thoughts on anxiousness

anxiouscharacterized by extreme uneasiness of mind about some contingency 

contingencyan event that may but is not certain to occur

(Merriam Webster)

READ THIS OUT LOUD TO YOURSELF:

extreme uneasiness of mind about an event not certain to occur

Why are we spending so much time thinking about our hypothetical futures?

Anxiety is at epidemic proportions in the world.  I’m personally having far too many sleepless nights lately.  I want to get a handle on my it before it affects my health, my choices and how I respond to events in my life, both big and small.

Research always makes me feel settled down.  I dug in this morning.

FAST COMPANY ARTICLE BY HALEY GOLDBERG: “When we stare into a fuzzy crystal ball, it’s easy to start to worry about what’s inside, like a present we can never unwrap. And it feels productive. Studies show that we often believe worrying can prevent negative outcomes or it can help us find a better way of doing things.”  FAST COMPANY ARTICLE

These three words really stood out to me…it feels productive.   “FEELS” is the cue I needed to settle my brain down a little bit.  Feels implies it isn’t productive at all, our brain has been tricked into thinking that the act of worrying is somehow keeping bad things from happening.

If my brain can be TRICKED, then my brain can also call bullshit when it notices the trickery.  Not every time, but with practice, at least increase the frequency of noticing.

Today, I feel anxious about a few big things happening in my life right now…my father is in the hospital, my three young adult children are all in transition and my life is going to change quite dramatically in the next few months. And yet…

“I know what to do, even when I don’t know what to do.”

I’m trying to remind myself that, even though THE FUTURE IS AND ALWAYS WILL BE UNCERTAIN, I believe I can handle whatever the universe throws at me.

Handling it, might mean falling apart, calling upon my team to steady me and going through a period of deep grief and sorrow.

Correct me if I’m wrong, that’s still handling it, right?

I try to remind myself of this often.

 

 

compassion & purpose

so challenging & so necessary…

When my kids were little I wanted to see all of the similarities to me and other family members…moles, mannerisms and so much more.  Those observations were really fun—welcomed and celebrated.

However, as a parent of young adults I’m acutely aware of how they are differentiating themselves now.  It isn’t easy to “parent” their emerging adulthood and separateness, but it’s really quite necessary.

differentiate lisa lillibridge

I’m trying to understand their choices and what they represent—freedom, a (hopefully) healthy sense of self and discovering their place in the world.  This is really important work for all of us. I feel more compassionate and slightly less pissed off when I access how I felt at sixteen or twenty years old. Sorry Mom and Dad.  I had to do what I had to do.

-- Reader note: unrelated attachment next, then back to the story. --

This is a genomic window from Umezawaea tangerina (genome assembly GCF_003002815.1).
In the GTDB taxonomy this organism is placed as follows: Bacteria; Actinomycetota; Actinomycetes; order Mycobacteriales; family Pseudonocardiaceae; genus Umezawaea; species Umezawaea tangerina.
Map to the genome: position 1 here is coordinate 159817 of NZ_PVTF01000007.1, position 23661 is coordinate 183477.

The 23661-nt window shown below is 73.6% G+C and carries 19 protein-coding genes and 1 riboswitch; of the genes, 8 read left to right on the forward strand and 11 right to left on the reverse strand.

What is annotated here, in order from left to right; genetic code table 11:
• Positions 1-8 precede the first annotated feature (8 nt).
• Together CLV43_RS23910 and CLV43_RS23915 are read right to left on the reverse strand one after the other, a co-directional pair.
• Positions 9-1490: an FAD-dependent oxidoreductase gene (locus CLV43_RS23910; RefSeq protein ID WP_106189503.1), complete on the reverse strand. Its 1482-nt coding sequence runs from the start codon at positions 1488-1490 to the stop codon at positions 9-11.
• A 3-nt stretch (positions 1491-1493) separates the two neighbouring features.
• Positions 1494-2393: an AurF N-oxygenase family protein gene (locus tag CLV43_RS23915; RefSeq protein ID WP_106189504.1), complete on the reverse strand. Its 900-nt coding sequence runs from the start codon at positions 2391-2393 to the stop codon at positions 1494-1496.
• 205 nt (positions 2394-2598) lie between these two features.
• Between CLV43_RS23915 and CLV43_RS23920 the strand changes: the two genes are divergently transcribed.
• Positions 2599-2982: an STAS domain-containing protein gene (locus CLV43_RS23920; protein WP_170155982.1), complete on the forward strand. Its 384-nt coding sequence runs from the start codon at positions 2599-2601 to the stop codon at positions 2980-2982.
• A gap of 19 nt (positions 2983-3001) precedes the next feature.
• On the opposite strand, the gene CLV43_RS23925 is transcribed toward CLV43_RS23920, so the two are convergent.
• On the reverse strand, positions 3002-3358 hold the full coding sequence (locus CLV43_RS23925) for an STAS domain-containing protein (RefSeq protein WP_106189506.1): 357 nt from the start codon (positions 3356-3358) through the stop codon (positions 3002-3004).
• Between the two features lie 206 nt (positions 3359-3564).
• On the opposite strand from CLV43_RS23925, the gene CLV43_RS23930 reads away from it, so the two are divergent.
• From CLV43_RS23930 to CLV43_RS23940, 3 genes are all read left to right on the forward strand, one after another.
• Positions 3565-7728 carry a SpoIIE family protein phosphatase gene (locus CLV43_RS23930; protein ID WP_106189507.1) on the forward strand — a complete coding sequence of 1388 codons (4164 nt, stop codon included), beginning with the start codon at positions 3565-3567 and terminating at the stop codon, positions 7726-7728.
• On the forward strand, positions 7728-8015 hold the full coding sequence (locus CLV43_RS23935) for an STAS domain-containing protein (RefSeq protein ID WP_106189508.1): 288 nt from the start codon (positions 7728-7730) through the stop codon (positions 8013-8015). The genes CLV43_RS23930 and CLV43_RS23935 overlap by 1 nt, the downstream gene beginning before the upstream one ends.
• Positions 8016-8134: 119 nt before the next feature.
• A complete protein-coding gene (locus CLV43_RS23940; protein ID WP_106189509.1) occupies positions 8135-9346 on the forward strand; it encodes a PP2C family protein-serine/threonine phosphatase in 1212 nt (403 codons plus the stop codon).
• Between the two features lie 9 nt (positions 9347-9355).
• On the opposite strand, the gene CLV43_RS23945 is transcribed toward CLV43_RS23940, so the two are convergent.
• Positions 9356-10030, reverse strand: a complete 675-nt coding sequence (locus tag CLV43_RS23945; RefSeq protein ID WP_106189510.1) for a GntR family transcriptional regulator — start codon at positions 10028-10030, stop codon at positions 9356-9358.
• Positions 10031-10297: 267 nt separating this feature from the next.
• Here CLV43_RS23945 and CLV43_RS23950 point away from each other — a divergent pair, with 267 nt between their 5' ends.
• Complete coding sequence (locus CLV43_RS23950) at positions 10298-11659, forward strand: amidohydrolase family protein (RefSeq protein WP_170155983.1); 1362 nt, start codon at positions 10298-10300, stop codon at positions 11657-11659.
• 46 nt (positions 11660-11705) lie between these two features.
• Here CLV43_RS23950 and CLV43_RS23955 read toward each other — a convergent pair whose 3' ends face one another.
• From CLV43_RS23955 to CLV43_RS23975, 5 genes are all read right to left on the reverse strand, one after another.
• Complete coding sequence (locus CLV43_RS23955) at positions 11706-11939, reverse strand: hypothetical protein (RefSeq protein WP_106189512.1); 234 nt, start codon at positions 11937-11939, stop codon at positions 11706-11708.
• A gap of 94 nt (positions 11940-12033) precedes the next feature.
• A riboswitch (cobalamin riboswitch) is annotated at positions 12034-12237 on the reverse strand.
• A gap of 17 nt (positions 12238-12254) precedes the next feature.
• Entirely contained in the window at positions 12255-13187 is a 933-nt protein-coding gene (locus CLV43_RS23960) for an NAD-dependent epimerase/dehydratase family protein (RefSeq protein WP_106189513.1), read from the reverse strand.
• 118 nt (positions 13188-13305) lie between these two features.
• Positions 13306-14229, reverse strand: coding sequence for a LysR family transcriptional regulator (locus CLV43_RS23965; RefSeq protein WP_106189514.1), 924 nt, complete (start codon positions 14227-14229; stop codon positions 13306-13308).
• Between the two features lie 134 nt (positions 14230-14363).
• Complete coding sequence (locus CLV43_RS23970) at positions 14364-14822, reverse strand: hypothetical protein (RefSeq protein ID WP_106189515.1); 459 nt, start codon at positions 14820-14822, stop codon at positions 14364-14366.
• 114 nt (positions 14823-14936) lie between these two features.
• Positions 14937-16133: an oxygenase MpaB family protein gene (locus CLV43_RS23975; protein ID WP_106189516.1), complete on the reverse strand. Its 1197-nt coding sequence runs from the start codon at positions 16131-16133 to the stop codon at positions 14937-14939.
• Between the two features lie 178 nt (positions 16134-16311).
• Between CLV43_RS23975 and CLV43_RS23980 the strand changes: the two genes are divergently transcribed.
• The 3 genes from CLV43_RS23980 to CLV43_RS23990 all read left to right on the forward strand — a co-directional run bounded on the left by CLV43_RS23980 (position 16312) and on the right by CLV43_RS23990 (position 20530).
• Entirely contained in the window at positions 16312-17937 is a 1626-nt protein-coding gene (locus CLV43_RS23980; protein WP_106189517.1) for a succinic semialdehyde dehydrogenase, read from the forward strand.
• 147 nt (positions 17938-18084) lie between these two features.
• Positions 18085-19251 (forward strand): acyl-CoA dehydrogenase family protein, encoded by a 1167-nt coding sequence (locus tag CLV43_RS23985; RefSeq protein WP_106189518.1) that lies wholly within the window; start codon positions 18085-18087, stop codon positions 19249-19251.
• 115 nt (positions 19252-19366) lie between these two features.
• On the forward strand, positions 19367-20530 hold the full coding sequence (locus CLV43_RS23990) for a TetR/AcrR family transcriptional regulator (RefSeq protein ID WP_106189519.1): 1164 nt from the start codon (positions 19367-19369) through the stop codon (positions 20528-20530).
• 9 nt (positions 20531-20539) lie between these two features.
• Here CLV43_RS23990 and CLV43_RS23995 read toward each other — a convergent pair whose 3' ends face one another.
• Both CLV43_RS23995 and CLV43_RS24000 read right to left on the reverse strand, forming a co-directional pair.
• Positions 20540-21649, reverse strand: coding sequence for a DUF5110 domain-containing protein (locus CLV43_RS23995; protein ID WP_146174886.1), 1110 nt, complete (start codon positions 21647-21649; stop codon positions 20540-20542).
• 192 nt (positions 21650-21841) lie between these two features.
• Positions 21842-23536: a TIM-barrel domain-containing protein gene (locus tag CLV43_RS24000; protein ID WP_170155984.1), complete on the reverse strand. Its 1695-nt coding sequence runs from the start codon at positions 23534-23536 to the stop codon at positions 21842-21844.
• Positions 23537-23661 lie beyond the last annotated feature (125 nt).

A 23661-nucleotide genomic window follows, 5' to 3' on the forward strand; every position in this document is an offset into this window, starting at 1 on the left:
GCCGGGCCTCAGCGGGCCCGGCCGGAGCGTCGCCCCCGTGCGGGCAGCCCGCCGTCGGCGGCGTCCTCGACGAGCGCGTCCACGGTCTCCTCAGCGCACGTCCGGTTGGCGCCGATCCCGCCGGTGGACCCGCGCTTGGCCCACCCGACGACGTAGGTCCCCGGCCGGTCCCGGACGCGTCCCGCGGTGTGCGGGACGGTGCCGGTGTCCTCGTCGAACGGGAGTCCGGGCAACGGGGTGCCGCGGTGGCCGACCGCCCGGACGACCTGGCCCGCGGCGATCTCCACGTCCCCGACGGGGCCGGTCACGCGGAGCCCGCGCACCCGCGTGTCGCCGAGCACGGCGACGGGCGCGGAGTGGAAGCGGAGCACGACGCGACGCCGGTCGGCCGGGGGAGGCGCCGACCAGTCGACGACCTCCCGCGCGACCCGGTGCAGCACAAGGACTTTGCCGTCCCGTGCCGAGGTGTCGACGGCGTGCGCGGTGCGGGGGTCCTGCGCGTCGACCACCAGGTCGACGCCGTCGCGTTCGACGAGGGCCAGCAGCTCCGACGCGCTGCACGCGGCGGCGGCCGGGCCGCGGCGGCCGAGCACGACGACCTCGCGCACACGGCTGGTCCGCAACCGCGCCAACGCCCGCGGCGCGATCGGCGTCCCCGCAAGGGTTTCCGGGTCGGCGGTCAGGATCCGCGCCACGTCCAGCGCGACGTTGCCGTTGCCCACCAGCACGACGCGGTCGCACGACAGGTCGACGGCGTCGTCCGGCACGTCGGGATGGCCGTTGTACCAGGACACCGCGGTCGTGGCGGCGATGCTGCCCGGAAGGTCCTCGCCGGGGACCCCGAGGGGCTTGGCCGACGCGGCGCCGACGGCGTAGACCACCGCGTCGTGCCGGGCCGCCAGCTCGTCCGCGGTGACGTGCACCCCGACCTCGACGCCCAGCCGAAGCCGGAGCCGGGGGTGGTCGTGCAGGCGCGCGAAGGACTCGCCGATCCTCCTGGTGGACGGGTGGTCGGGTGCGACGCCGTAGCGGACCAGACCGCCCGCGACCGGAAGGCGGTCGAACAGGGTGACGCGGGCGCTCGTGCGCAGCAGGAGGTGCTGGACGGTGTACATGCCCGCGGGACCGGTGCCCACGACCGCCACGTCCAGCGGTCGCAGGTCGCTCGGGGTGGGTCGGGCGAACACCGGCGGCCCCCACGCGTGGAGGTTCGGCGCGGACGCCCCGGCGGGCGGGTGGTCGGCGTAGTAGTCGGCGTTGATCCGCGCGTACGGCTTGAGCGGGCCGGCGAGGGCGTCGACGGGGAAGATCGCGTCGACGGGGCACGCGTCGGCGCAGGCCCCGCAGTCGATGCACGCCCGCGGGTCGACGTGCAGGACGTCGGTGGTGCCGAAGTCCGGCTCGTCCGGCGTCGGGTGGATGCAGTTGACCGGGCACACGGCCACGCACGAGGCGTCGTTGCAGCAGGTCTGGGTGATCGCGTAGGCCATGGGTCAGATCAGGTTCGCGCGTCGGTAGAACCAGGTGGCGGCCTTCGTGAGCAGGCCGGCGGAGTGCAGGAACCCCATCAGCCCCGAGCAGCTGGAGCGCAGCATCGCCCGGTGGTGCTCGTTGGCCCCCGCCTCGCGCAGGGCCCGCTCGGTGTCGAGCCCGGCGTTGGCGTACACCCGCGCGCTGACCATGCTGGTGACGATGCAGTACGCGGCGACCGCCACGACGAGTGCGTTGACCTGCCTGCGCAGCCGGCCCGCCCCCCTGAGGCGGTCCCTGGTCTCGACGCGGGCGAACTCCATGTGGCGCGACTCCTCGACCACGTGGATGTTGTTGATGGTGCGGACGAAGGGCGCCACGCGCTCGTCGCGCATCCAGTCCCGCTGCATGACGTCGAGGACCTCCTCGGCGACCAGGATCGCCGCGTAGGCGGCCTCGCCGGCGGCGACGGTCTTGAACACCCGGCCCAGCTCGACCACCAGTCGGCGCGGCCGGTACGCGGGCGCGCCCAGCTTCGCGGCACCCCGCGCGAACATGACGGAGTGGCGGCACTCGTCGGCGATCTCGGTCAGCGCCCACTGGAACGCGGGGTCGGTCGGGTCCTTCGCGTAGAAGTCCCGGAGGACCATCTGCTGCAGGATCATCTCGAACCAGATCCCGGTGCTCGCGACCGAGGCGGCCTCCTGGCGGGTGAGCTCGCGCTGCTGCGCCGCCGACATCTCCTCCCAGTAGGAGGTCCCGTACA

Our kids are trying to understand this brand new adulthood thing and the process is a little clunky (to say the least) for everyone.  Young adults that on occasion still need us like they are little kids.  Little kids who want the privileges that come with adulthood.  And parents who would much rather be snuggled up reading bedtime stories than watching the clock and waiting to hear the car pull in the driveway.

I don’t want to spend a lifetime feeling like there should’ve been one more book read.  One more camp.  One more trip.  One more lesson.  One more skill taught. One more ______________ (fill in the blank). If I don’t let go of the ONE MORE(S) they will keep us all from moving forward.  I’m pretty sure we all want to keep moving forward.

First, I must acknowledge the loss.

Then I have to let them go and trust our imperfect past.

Being my own best friend…

and modeling that for my children is really important to me.  I find this concept to be really crucial in my adult development.  I didn’t really understand this until I was entering middle-age. As an introvert, I’ve always loved my time alone.  However, the concept of really being my own best friend took years to fully integrate.  Thankfully, Lisa and I finally have this all pretty well figured out now…even though she can be a total pain in the ass sometimes.  I love her in spite of her flaws.

self love definedmy own best friend lillibridge

My Positive Psychology teacher Tal Ben-Shahar frequently reiterates that we have to give ourselves “permission to be human”.  This doesn’t mean that we have to accept every one of our behaviors as—”oh well, that’s me” and not even try to self correct.  It does mean however, that when we screw up, we can take notice, mend the damage, alter our behavior, move on and try to do it a little bit differently next time.

As our own BFF we have to encourage ourselves just as we would encourage a friend who is going through some of life’s trials.

own best friend lillibridge dakota

 

I would love to cut short some of these challenging years for my three children.  The hard years when we often aren’t so kind to ourselves…teens and early twenties.  I guess some lessons are like learning to walk before we crawl though. We simply can’t shortchange the steps.

Some of our growth requires more years of life’s joys and sorrows coupled with the experience and wisdom that follows. Regardless, I believe we can start talking to our children at a very young age about being their own best friend, enjoying their own company and knocking back negative self talk.